A randomized trial to compare 24 h versus 12 h double dose regimen of levonorgestrel for emergency contraception
Source: Human Reproduction, Volume 20, Number 1, 1 January 2005 , pp. 307-311(5)
Publisher: Oxford University Press
Abstract:BACKGROUND: Levonorgestrel (0.75 mg given for two doses 12 h apart) has been proven to be an effective regimen for emergency contraception when the first dose is given within 72 h of unprotected coitus. However, the dosing interval is inconvenient for those taking the first dose in the afternoon. We conducted a randomized study to evaluate two levonorgestrel dosing regimens for emergency contraception. Two doses of levonorgestrel 0.75 mg were administered with the first dose given up to 120 h after unprotected intercourse. The second dose was given 12 h later in the first regimen and 24 h later in the second regimen. METHODS: We conducted a double-blind, randomized trial between 1997 and 2003 at five centres in China. A total of 2071 women requesting emergency contraception within 120 h of unprotected intercourse were recruited. They were randomized to receive two doses of 0.75 mg of levonorgestrel, given either 24 h apart or 12 h apart. RESULTS: Outcome was unknown for 53 women (24 in the 24 h group and 29 in the 12 h group). Among the remaining 2018 women, the crude pregnancy rate was 1.9% in the 24 h group [95% confidence interval (CI) 1.172.94] and 2.0% in the 12 h group (95% CI 1.192.99). The proportion of pregnancies prevented was estimated to be 72% in the 24 h group and 75% in the 12 h group. Side-effects were mild in both groups. The efficacy of the 12 h regimen declined significantly when there were further acts of intercourse after treatment (5.0 versus 1.0%, P<0.01). This was not observed in the 24 h group. CONCLUSIONS: Two doses of 0.75 mg levonorgestrel given either 24 or 12 h apart are effective for emergency contraception up to 120 h after unprotected intercourse. Further research to investigative more effective methods of emergency contraception is warranted.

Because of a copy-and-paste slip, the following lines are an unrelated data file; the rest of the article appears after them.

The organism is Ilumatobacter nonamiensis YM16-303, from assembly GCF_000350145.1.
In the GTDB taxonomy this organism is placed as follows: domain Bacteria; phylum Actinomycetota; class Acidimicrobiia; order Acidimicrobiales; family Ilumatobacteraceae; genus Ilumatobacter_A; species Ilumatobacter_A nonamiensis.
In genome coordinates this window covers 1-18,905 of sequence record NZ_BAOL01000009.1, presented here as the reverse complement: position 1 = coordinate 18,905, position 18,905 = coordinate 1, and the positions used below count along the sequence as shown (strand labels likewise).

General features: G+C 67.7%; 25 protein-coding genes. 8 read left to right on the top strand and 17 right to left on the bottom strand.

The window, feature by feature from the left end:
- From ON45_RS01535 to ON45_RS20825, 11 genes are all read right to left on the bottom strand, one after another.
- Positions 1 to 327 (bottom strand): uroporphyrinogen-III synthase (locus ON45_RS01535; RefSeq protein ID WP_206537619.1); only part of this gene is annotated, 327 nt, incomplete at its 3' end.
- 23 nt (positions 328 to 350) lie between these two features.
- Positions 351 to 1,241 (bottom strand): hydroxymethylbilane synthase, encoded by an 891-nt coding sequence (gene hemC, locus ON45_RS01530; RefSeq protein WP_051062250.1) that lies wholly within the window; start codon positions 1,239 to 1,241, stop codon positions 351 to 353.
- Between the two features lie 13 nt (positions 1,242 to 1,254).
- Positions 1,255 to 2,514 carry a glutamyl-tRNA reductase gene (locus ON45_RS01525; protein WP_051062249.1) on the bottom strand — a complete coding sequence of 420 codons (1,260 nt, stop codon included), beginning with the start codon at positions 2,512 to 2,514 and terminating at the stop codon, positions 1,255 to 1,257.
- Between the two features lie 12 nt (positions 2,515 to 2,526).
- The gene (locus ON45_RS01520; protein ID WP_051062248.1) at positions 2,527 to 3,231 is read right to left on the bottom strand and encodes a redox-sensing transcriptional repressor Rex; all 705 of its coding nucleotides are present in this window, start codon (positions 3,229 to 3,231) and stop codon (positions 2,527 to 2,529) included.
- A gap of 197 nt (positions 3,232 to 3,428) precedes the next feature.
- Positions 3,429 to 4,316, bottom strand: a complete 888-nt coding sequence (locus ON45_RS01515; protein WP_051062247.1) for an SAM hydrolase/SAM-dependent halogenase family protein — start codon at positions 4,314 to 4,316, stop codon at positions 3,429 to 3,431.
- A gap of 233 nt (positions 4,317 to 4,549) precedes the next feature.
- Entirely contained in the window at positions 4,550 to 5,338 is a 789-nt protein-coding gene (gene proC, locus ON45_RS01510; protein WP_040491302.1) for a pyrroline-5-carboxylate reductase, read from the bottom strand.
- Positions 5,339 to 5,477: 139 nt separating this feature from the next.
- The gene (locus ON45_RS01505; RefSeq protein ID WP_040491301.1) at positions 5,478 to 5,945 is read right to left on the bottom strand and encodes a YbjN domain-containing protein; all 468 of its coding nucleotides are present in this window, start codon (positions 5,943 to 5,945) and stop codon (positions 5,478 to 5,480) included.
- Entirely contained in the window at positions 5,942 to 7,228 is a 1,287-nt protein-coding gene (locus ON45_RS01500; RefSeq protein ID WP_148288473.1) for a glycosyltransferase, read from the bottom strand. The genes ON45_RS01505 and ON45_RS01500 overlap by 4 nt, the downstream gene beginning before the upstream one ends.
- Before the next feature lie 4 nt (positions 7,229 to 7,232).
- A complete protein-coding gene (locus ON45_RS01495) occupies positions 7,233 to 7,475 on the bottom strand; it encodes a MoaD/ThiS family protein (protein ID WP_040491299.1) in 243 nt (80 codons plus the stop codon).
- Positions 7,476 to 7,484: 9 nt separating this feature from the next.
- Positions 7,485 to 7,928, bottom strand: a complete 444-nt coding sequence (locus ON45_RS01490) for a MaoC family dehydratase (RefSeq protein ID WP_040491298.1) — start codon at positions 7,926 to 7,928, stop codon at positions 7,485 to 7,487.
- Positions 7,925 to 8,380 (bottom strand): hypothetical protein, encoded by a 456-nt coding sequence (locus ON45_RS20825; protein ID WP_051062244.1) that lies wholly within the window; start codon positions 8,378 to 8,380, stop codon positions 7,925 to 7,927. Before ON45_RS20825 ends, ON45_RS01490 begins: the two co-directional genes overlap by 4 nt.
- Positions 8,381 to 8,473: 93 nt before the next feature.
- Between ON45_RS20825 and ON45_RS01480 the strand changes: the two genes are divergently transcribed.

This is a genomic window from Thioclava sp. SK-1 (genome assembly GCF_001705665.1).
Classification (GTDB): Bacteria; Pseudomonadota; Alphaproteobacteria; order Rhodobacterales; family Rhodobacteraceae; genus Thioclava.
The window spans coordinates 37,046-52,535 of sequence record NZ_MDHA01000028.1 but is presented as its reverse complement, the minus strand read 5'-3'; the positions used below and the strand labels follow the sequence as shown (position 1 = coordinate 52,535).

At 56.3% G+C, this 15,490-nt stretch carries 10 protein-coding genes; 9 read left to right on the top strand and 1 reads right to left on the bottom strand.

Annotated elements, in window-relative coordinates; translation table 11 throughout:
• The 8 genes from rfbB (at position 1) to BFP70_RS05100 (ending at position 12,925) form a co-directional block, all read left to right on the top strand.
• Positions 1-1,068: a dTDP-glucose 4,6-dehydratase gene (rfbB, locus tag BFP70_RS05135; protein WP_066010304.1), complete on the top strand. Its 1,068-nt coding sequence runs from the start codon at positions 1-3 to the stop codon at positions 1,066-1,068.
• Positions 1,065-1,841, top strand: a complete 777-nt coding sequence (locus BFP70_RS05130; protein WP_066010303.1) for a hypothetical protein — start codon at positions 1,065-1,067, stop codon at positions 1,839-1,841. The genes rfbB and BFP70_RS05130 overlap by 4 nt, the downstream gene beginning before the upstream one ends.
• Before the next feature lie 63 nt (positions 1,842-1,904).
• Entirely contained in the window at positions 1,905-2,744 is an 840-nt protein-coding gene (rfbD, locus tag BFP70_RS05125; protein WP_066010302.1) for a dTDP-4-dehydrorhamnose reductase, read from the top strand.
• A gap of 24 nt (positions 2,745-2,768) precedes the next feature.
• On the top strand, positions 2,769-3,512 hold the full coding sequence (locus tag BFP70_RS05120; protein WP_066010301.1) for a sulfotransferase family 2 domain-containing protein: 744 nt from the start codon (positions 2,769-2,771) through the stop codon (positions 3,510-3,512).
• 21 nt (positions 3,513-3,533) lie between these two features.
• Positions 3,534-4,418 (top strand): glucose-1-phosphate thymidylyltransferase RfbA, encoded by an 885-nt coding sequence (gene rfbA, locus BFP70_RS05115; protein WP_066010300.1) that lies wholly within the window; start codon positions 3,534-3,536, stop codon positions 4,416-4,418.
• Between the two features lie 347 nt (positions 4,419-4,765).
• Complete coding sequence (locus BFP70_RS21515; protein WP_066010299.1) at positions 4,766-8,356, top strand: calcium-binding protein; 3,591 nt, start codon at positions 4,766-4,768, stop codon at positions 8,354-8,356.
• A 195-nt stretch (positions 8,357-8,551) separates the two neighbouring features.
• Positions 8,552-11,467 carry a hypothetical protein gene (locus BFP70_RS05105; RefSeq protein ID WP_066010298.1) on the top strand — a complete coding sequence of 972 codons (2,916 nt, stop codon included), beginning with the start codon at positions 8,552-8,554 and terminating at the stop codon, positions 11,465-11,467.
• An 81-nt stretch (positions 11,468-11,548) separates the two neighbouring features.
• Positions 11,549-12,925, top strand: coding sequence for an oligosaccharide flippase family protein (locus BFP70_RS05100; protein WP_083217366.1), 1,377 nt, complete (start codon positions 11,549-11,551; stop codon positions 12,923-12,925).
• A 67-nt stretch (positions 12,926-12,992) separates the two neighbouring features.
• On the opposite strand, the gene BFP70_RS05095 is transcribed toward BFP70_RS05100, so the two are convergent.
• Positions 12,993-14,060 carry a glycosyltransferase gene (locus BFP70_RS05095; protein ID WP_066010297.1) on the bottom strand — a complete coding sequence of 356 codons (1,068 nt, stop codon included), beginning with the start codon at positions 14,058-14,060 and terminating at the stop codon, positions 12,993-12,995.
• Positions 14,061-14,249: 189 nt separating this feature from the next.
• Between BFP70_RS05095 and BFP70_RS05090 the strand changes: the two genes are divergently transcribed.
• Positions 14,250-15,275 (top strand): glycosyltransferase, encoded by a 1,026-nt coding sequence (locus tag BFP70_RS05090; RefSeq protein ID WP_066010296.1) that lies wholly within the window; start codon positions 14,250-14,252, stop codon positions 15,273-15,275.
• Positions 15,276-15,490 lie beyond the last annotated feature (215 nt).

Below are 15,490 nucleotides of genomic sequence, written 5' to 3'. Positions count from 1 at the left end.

Document Type: Research article
Affiliations: 1: Department of Obstetrics & Gynecology, University of Hong Kong, Queen Mary Hospital, 102 Pokfulam Road, Hong Kong SAR, 2: MRCOG, Family Planning Association of Hong Kong, Hong Kong SAR, 3: Family Planning Association, Institute of Shenzhen, 4: Shanghai Institute of Family Planning Technical Institution, 5: Jiangsu Family Planning Institute, 6: Beijing Chaoyang Hospital, affiliated to Capital University of Medical Science and 7: Department of Obstetrics & Gynecology, University of Hong Kong, Hong Kong SAR, China
Publication date: 2005-01-01
- Human Reproduction features full-length, peer-reviewed papers reporting original research, clinical case histories, as well as opinions and debates on topical issues. Papers published cover the scientific and medical aspects of reproductive physiology and pathology, endocrinology, andrology, gonad function, gametogenesis, fertilization, embryo development, implantation, pregnancy, genetics, genetic diagnosis, oncology, infectious disease, surgery, contraception, infertility treatment, psychology, ethics and social issues. The highest scientific and editorial standard is maintained throughout the journal along with a rapid rate of publication.